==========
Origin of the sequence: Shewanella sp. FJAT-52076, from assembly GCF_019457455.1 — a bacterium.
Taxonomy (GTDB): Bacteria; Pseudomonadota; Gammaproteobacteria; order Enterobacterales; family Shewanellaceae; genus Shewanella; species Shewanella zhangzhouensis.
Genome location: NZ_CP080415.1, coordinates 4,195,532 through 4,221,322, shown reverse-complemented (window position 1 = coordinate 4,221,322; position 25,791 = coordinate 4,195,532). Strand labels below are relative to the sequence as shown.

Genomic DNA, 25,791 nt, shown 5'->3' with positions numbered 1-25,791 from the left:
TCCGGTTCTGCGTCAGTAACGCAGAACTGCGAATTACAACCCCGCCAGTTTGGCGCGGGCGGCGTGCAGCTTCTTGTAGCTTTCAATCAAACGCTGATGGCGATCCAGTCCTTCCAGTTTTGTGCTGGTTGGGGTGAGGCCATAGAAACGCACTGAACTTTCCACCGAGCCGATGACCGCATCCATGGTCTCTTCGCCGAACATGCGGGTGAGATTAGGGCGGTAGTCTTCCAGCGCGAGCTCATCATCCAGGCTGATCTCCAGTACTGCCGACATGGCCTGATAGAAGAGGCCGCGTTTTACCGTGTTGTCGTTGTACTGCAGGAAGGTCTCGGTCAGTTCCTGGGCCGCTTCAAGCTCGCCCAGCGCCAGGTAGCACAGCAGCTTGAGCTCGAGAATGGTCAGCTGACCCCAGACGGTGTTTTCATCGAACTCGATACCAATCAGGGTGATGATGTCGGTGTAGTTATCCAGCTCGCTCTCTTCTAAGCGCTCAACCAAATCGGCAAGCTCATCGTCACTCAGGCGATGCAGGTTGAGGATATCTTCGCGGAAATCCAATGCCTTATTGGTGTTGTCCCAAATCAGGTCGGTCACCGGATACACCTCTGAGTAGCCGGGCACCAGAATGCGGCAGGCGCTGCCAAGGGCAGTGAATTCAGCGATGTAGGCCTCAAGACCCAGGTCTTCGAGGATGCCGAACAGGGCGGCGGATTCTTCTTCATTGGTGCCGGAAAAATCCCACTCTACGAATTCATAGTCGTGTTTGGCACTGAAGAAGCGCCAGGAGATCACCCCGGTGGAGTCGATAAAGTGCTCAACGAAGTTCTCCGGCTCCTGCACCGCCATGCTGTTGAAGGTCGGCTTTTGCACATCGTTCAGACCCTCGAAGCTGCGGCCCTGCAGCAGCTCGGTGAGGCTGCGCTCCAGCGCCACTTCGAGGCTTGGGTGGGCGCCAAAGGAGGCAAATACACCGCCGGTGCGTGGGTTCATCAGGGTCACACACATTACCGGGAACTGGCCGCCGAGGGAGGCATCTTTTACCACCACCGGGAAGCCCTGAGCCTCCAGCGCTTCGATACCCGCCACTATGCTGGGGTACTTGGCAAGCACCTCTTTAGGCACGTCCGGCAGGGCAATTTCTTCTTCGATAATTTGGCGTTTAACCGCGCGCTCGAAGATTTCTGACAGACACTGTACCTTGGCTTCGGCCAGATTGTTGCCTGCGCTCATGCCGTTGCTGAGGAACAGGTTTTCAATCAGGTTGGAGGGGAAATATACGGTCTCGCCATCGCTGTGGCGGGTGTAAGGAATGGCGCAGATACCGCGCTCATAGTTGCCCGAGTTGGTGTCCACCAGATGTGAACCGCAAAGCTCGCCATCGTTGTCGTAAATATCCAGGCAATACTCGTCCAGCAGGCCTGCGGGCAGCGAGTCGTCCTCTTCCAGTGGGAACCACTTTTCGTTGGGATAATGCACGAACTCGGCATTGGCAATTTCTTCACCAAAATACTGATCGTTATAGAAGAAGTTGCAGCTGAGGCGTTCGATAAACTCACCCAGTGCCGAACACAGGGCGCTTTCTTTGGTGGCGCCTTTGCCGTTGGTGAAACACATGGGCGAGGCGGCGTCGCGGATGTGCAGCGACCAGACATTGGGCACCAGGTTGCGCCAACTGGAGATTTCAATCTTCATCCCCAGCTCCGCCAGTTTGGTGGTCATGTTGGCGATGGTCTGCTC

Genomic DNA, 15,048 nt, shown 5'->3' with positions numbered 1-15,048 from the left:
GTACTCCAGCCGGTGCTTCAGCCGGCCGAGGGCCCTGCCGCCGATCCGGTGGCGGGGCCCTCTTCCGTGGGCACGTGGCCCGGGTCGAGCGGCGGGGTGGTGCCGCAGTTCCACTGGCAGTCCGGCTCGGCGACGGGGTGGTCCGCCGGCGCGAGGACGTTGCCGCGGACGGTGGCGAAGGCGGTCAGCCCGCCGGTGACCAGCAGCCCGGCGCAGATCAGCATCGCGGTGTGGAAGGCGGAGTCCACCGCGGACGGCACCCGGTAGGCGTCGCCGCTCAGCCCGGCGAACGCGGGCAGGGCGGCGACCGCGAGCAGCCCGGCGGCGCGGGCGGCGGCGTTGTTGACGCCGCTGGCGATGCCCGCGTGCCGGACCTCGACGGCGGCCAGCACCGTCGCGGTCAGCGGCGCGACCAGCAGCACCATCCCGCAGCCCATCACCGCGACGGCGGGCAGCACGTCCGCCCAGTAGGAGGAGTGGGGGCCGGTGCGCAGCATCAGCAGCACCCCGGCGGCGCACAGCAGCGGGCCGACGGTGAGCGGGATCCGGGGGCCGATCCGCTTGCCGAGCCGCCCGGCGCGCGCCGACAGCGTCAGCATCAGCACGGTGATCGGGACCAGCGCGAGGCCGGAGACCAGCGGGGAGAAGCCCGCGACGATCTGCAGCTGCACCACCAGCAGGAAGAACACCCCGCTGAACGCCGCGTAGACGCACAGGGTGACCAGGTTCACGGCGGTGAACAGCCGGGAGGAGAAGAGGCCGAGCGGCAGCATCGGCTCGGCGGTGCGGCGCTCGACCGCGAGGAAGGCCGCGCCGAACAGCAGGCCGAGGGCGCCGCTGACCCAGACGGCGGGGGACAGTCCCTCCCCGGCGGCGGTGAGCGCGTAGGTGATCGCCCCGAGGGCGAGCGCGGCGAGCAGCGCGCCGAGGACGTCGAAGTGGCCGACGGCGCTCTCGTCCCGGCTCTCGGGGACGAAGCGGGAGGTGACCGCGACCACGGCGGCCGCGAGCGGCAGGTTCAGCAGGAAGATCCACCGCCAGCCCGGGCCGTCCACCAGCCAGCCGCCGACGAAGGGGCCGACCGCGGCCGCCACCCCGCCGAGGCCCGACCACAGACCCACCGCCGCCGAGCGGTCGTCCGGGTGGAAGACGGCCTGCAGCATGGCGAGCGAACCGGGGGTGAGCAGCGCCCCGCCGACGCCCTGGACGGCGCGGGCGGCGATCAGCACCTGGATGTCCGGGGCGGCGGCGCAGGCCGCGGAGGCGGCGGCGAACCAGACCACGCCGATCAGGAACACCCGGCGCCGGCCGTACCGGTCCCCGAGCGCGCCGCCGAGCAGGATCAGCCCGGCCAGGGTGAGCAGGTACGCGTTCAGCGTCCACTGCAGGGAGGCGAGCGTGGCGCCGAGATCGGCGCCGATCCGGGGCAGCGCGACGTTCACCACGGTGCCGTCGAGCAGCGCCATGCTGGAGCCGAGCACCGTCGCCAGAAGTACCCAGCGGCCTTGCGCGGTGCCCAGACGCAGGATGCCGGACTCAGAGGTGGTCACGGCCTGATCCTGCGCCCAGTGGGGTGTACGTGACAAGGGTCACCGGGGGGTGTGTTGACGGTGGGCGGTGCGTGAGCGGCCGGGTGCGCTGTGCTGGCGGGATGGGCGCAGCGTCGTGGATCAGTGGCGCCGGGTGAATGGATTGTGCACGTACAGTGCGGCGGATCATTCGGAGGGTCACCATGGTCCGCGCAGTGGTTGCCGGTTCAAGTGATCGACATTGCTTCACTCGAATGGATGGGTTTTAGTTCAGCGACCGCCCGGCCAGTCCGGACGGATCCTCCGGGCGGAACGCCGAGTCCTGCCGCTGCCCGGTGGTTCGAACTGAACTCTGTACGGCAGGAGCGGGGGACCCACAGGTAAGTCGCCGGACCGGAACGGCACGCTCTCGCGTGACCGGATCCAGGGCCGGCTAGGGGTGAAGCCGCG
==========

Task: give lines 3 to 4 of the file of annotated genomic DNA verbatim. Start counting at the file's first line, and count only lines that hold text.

Genome location: NZ_CP080415.1, coordinates 4,195,532 through 4,221,322, shown reverse-complemented (window position 1 = coordinate 4,221,322; position 25,791 = coordinate 4,195,532). Strand labels below are relative to the sequence as shown.

Genomic DNA, 25,791 nt, shown 5'->3' with positions numbered 1-25,791 from the left: